I knew I had to prove myself and applied a simple approach. I clearly was not the expert and understood the need to be involved in the details to learn the systems—while empowering, engaging and trusting the team members to assist with problem solving and departmental decisions. I learned more over those three years leading this team than probably any other time in my career. The experience made me confident that I could learn anything I applied myself to and that through empowerment, engagement and trust I could lead any group.

Post- this assignment, I knew I was ready for any challenge in my career. Sometimes you may not feel you are ready for an opportunity, but keep an open mind, as this career challenge may be just the experience to drive your future.

Always Embrace Growth and Learning

Bill Good, Vice President Supply Chain, GE Appliances

Over my 35-year career, I can’t think of a time when I didn’t aspire for development and growth within manufacturing/supply chain.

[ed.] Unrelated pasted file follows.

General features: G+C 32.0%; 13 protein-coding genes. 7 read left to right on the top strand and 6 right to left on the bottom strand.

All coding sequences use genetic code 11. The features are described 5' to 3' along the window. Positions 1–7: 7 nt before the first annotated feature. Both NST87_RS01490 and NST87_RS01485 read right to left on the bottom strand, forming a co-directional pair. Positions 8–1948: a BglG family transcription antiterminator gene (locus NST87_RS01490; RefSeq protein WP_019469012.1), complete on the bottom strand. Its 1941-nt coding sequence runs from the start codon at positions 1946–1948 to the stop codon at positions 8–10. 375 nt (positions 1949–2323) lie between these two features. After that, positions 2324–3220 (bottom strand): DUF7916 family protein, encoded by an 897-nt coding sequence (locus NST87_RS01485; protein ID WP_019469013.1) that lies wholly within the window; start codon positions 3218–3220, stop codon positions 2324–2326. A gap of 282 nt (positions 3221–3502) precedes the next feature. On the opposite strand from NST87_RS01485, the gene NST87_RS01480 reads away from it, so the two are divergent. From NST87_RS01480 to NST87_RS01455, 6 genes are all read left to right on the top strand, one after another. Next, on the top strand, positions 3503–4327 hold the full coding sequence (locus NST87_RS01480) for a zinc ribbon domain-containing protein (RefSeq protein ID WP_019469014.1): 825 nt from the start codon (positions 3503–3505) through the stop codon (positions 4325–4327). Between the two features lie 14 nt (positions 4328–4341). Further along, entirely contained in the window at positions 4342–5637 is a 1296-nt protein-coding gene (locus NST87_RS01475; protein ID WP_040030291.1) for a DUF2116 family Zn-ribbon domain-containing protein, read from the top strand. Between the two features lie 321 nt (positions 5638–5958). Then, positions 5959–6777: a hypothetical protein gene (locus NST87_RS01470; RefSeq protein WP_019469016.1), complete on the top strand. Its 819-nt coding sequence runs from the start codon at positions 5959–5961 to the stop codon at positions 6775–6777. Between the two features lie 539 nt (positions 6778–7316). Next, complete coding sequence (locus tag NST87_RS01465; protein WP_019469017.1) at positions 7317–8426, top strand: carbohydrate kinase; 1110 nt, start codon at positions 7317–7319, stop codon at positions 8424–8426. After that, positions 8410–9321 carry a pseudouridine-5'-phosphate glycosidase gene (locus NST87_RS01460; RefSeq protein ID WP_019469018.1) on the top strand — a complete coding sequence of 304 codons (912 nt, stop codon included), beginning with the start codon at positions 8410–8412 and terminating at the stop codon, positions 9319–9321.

Early on, I recognized that opportunities come to those who differentiated themselves within their professional level or band. Attributes like business knowledge, clear thinking, managerial courage/confidence, organizational navigation, leadership, tenacity and others are traits highly sought after by those making hiring and promotional decisions. I not only worked on my personal growth and development in these categories, but I would also gauge myself against the best of my peer group and my current manager. I would ask myself, “What does the organization see in these leaders that makes them special and capable?” This informal career gap analysis generated a roadmap of the next skill and competency I needed to gain.

Objectivity is key in this process. You must have a realistic view of your skillset and performance. I always capitalized on my career counseling sessions with my manager and walked away with a clear understanding of where I needed to improve.

Over time, I came to realize not all moves will be promotions. I often took lateral moves in an effort to further expand the depth and breadth of my manufacturing IQ. When asked to take on a different assignment, I would always thoroughly evaluate what I could learn from the opportunity. If it could further my growth, then it was something to consider.

Having a growth mindset on personal development makes you a better candidate for the next career move.